Sunday, April 14, 2019


Film noir has long been a passion of mine, and regular readers of my reviews will know I can be rather pedantic over what qualifies a particular movie as part of the genre. As the years have passed, I’ve watched lots of critics and festivals and marketing men bend the term to fit anything that has some kind of crime element in its narrative, disregarding style, tone, and theme in the process.

So it is with the newly opened Criterion Channel’s special collection of “Columbia Noir,” bringing together an unlucky thirteen from the Columbia studio vaults. Upon first entering the new site, I was particularly excited, because out of that baker’s dozen, I had only seen one: Fritz Lang’s bonafide classic The Big Heat.

Sadly, from my initial sampling, the curation here is lacking in rigor. Picking movies from both sides of the set in terms of chronology, at least to start, I have found the selection to be a mixed bag of solid flicks of varied stripes, but not really film noir.

Take, for instance, My Name is Julia Ross, the earliest release offered, dated 1945. Directed by Joseph H. Lewis, who went on to make the noir perennial Gun Crazy, My Name is Julia Ross is more an amalgamation of early Hitchcock than traditional noir. It’s like a mash-up of The Lady Vanishes [review] and Rebecca [review], a little bit of mystery and a little bit of gothic atmosphere.

Nina Foch (An American in Paris [review]) stars as the titular Julia, a London career girl excited to gain regular employment as secretary to a rich widower and his mother. Only, as Julia quickly discovers, this gig is not on the up-and-up. The day after she moves into her new quarters, she wakes up at the seaside in an unfamiliar house where everyone refers to her as Mrs. Hughes and treats her like a hothouse flower. What she quickly realizes is that her employers, played by George Macready (Paths of Glory [review]) and May Whitty (coincidentally, Mrs. Foy in The Lady Vanishes), are trying to use her to replace the man’s dead wife, gaslighting Julia in an attempt to cover up the murder.

It’s a good concept, and could be quite captivating in more adept hands, but Lewis and screenwriter Muriel Roy Bolton (The Amazing Mr. X) give the game away too quickly. They never let the audience spend any time in Julia’s shoes, and so there is no suspense. We are privy to the plot she’s been drawn into and never once led to believe she’ll have any trouble getting out of it.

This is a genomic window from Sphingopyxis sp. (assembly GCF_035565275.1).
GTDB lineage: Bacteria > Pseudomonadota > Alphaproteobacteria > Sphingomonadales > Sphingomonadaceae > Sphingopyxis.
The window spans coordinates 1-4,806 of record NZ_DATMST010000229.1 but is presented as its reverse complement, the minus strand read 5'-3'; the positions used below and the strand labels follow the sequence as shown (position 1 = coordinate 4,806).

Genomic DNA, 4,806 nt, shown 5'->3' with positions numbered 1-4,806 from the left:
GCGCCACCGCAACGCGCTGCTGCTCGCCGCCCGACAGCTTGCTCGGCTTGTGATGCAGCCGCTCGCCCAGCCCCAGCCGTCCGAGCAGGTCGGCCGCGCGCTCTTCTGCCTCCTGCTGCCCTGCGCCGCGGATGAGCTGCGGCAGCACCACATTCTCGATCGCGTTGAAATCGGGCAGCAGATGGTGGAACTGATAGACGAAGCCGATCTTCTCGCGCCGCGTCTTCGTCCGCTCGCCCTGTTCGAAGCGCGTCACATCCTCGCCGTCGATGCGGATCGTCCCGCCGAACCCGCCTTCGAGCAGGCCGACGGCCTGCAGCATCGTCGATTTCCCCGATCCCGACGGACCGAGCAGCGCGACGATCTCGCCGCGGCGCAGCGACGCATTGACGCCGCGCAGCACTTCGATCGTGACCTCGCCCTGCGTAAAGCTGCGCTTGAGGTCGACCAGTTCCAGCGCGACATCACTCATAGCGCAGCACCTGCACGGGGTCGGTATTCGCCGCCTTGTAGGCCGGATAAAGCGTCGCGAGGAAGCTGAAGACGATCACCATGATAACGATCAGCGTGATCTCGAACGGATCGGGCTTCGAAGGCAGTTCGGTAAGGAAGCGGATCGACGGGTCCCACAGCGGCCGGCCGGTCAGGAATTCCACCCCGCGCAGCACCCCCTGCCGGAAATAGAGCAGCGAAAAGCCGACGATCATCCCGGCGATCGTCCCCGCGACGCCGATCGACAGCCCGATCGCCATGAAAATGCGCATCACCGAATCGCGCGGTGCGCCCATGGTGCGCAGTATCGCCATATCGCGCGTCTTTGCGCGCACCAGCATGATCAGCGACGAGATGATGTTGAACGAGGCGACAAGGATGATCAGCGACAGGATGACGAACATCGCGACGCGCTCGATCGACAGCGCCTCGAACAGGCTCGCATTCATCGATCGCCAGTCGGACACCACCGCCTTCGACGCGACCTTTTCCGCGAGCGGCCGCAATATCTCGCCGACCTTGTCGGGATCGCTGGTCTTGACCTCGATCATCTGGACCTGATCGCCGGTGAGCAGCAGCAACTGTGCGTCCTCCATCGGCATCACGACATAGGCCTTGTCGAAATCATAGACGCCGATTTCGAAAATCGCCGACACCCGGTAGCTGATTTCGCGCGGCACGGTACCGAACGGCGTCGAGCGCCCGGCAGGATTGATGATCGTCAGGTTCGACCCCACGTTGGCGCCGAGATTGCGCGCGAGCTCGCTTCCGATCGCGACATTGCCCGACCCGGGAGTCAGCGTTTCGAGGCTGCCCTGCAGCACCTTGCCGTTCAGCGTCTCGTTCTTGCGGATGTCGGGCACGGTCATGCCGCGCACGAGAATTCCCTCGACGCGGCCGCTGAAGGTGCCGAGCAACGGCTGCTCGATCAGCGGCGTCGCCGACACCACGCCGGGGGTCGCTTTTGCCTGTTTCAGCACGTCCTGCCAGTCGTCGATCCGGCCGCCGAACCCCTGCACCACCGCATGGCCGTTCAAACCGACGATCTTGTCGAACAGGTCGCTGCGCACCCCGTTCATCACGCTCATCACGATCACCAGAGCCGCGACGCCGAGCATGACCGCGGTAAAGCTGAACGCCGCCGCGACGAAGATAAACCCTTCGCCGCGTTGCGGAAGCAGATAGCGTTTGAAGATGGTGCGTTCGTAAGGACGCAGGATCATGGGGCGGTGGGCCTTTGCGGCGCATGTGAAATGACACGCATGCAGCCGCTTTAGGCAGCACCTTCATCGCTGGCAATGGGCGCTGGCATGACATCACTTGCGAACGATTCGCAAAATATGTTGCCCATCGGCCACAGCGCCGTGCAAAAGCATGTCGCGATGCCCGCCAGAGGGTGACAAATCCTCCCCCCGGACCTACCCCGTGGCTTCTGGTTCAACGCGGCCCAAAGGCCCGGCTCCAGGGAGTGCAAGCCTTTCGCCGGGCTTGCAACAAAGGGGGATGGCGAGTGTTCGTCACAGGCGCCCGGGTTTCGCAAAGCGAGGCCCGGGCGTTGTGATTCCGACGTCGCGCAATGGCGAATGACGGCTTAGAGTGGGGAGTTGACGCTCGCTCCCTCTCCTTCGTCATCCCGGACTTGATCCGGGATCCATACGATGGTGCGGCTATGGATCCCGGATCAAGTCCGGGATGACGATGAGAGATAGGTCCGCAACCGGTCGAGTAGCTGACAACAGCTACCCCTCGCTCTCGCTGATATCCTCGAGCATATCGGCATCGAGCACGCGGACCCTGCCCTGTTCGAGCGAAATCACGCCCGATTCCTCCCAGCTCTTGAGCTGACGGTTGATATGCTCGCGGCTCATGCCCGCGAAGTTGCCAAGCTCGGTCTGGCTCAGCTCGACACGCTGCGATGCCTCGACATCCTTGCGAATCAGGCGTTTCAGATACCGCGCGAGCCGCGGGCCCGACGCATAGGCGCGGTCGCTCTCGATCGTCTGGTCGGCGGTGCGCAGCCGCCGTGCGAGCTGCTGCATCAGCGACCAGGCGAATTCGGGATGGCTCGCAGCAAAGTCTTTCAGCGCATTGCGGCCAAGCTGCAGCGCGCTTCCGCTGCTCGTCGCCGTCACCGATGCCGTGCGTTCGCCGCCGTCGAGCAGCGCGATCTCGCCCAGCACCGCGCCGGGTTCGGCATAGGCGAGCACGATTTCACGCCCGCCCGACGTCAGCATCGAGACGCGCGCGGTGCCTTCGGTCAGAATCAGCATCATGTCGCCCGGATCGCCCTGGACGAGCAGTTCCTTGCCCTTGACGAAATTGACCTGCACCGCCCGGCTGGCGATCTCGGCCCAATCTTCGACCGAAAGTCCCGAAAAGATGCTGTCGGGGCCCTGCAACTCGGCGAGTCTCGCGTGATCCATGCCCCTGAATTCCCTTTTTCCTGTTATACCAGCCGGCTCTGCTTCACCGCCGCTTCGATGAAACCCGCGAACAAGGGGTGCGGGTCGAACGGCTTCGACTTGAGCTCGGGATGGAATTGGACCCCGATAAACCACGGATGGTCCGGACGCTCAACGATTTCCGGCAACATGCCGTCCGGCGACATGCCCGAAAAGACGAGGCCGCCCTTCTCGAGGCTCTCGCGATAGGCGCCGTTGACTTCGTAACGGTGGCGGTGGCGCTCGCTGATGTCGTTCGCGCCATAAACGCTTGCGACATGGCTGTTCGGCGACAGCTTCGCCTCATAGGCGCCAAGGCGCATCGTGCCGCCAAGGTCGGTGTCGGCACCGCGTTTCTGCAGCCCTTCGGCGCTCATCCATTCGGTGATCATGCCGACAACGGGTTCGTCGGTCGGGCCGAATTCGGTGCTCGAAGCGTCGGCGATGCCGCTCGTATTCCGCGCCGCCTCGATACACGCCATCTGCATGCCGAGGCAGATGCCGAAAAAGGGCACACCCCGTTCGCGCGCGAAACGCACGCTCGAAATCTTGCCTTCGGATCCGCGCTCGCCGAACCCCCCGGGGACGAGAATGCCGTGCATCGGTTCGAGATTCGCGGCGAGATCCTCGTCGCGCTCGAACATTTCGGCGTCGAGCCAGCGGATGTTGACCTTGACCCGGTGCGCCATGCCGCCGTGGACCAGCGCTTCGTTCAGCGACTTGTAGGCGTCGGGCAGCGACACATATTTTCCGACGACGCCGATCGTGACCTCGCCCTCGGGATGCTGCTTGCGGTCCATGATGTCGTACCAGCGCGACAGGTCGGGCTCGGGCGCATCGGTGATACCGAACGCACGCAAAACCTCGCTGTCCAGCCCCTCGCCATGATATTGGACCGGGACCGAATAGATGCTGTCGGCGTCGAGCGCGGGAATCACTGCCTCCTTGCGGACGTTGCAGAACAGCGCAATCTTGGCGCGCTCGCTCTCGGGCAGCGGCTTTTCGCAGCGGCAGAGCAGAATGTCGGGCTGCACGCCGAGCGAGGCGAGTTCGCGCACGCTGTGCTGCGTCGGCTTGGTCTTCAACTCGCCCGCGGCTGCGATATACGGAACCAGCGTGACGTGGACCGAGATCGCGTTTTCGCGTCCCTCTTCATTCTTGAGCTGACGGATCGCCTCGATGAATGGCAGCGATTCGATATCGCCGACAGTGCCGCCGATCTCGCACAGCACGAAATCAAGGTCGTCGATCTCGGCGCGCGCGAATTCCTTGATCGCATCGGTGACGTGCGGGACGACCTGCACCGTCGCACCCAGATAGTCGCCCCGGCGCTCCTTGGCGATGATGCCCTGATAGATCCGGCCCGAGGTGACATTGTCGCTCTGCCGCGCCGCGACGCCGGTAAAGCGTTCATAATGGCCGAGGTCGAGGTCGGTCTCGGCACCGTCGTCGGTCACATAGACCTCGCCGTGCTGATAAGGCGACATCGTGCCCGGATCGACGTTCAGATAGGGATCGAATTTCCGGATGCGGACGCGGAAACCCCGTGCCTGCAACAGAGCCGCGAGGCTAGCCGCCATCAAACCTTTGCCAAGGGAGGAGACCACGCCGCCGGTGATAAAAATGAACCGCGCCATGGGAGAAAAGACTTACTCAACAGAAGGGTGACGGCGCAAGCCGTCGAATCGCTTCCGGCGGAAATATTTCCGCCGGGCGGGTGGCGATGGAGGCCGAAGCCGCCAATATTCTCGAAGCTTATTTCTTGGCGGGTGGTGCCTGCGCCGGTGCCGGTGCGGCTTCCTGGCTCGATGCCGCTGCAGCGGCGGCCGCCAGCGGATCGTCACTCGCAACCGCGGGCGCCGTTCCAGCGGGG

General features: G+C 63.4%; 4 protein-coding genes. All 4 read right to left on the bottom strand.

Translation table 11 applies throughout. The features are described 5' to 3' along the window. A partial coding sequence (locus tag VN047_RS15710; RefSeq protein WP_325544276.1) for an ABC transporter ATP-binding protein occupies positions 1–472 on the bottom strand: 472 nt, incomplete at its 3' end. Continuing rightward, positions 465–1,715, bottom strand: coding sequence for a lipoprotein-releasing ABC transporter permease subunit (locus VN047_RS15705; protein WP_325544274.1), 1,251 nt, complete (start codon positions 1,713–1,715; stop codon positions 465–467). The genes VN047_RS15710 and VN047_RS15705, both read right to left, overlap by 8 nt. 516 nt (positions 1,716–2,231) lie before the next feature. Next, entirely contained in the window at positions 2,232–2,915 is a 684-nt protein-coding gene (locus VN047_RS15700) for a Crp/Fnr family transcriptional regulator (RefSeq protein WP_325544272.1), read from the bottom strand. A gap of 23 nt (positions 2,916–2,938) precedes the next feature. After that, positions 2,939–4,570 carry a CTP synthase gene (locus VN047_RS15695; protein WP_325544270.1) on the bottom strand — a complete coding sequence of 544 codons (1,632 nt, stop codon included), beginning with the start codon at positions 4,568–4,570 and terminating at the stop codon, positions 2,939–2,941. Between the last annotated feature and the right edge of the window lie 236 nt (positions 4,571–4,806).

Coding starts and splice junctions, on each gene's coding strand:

In terms of storytelling, My Name is Julia Ross is equally flat. There is no apparent aesthetic here, no dark shadows or misty moors, nothing to tie the film to any particular cinematic movement. My Name is Julia Ross is a perfunctory B-picture, little more. The screenplay skirts the edges of intriguing issues--the compulsion to kill that drives Julia’s would-be husband, the perception of single women in the city, etc.--but stops short of really giving any of these topics genuine heft.

Lewis followed this film a year later with 1946’s So Dark the Night, a noir tile in search of a matching script. What that moniker finds instead is an Agatha Christie-type whodunit, complete with a genial, yet world-weary detective. In this case, it’s Henri Cassin (Steven Geray, In a Lonely Place [review]), a Parisian police inspector going on holiday. Geray is so likeable and so assured, I thought there must be more adventures of Cassin, that this was part of a series, or at the very least lifted from a pre-existing literary franchise

No such series exists. Cassin was created by a writer named Aubrey Wisberg (Hercules in New York) for the story adapted here. So Dark the Night follows the middle-aged Inspector Cassin on a much needed vacation to the countryside. In the small town, his reputation precedes him, and his presence shakes up the norm. He attracts the attention of Nanette (Micheline Cheirel), the innkeeper’s daughter, and when Nanette turns up dead, her jealous fiancé (Paul Marion) is the obvious first suspect. Only, someone has killed him, too, leaving the normally unflappable Cassin with nothing to go on.